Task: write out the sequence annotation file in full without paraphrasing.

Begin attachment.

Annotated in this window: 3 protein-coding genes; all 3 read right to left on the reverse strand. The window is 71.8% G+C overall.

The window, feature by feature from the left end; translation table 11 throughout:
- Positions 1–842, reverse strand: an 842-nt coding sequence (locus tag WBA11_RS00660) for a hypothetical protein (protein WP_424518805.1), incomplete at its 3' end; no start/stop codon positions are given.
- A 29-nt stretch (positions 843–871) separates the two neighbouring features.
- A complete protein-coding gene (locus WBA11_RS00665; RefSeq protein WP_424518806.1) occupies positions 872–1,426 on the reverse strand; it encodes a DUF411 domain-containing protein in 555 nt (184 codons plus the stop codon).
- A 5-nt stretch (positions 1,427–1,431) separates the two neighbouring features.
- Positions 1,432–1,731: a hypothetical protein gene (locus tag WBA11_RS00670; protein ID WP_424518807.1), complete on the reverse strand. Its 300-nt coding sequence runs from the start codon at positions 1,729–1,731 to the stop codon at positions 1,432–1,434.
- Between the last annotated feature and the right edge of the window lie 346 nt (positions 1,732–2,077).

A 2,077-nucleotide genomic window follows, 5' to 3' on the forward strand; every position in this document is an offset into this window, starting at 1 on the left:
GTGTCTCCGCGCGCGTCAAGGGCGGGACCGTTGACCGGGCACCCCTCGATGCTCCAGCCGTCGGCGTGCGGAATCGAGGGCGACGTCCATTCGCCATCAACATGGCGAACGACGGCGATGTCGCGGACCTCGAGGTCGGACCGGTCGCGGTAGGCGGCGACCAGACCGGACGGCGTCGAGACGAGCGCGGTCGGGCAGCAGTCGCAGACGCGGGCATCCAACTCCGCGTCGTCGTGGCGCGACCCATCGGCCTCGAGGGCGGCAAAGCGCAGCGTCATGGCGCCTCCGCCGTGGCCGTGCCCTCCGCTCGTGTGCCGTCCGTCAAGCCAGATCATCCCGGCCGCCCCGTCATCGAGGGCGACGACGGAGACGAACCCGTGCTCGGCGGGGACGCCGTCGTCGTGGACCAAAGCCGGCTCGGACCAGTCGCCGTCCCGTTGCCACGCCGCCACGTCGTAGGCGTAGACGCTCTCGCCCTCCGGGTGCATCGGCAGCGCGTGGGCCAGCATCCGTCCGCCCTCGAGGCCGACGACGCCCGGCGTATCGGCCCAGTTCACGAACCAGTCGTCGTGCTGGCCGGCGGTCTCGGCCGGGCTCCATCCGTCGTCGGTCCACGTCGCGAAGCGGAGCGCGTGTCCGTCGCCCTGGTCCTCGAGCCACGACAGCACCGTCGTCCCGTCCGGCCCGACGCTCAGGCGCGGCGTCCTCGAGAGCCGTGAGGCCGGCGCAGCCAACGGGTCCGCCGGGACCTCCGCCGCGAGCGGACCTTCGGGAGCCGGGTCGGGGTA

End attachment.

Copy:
Annotated in this window: 3 protein-coding genes; all 3 read right to left on the reverse strand. The window is 71.8% G+C overall.

The window, feature by feature from the left end; translation table 11 throughout:
- Positions 1–842, reverse strand: an 842-nt coding sequence (locus tag WBA11_RS00660) for a hypothetical protein (protein WP_424518805.1), incomplete at its 3' end; no start/stop codon positions are given.
- A 29-nt stretch (positions 843–871) separates the two neighbouring features.
- A complete protein-coding gene (locus WBA11_RS00665; RefSeq protein WP_424518806.1) occupies positions 872–1,426 on the reverse strand; it encodes a DUF411 domain-containing protein in 555 nt (184 codons plus the stop codon).
- A 5-nt stretch (positions 1,427–1,431) separates the two neighbouring features.
- Positions 1,432–1,731: a hypothetical protein gene (locus tag WBA11_RS00670; protein ID WP_424518807.1), complete on the reverse strand. Its 300-nt coding sequence runs from the start codon at positions 1,729–1,731 to the stop codon at positions 1,432–1,434.
- Between the last annotated feature and the right edge of the window lie 346 nt (positions 1,732–2,077).

A 2,077-nucleotide genomic window follows, 5' to 3' on the forward strand; every position in this document is an offset into this window, starting at 1 on the left:
GTGTCTCCGCGCGCGTCAAGGGCGGGACCGTTGACCGGGCACCCCTCGATGCTCCAGCCGTCGGCGTGCGGAATCGAGGGCGACGTCCATTCGCCATCAACATGGCGAACGACGGCGATGTCGCGGACCTCGAGGTCGGACCGGTCGCGGTAGGCGGCGACCAGACCGGACGGCGTCGAGACGAGCGCGGTCGGGCAGCAGTCGCAGACGCGGGCATCCAACTCCGCGTCGTCGTGGCGCGACCCATCGGCCTCGAGGGCGGCAAAGCGCAGCGTCATGGCGCCTCCGCCGTGGCCGTGCCCTCCGCTCGTGTGCCGTCCGTCAAGCCAGATCATCCCGGCCGCCCCGTCATCGAGGGCGACGACGGAGACGAACCCGTGCTCGGCGGGGACGCCGTCGTCGTGGACCAAAGCCGGCTCGGACCAGTCGCCGTCCCGTTGCCACGCCGCCACGTCGTAGGCGTAGACGCTCTCGCCCTCCGGGTGCATCGGCAGCGCGTGGGCCAGCATCCGTCCGCCCTCGAGGCCGACGACGCCCGGCGTATCGGCCCAGTTCACGAACCAGTCGTCGTGCTGGCCGGCGGTCTCGGCCGGGCTCCATCCGTCGTCGGTCCACGTCGCGAAGCGGAGCGCGTGTCCGTCGCCCTGGTCCTCGAGCCACGACAGCACCGTCGTCCCGTCCGGCCCGACGCTCAGGCGCGGCGTCCTCGAGAGCCGTGAGGCCGGCGCAGCCAACGGGTCCGCCGGGACCTCCGCCGCGAGCGGACCTTCGGGAGCCGGGTCGGGGTA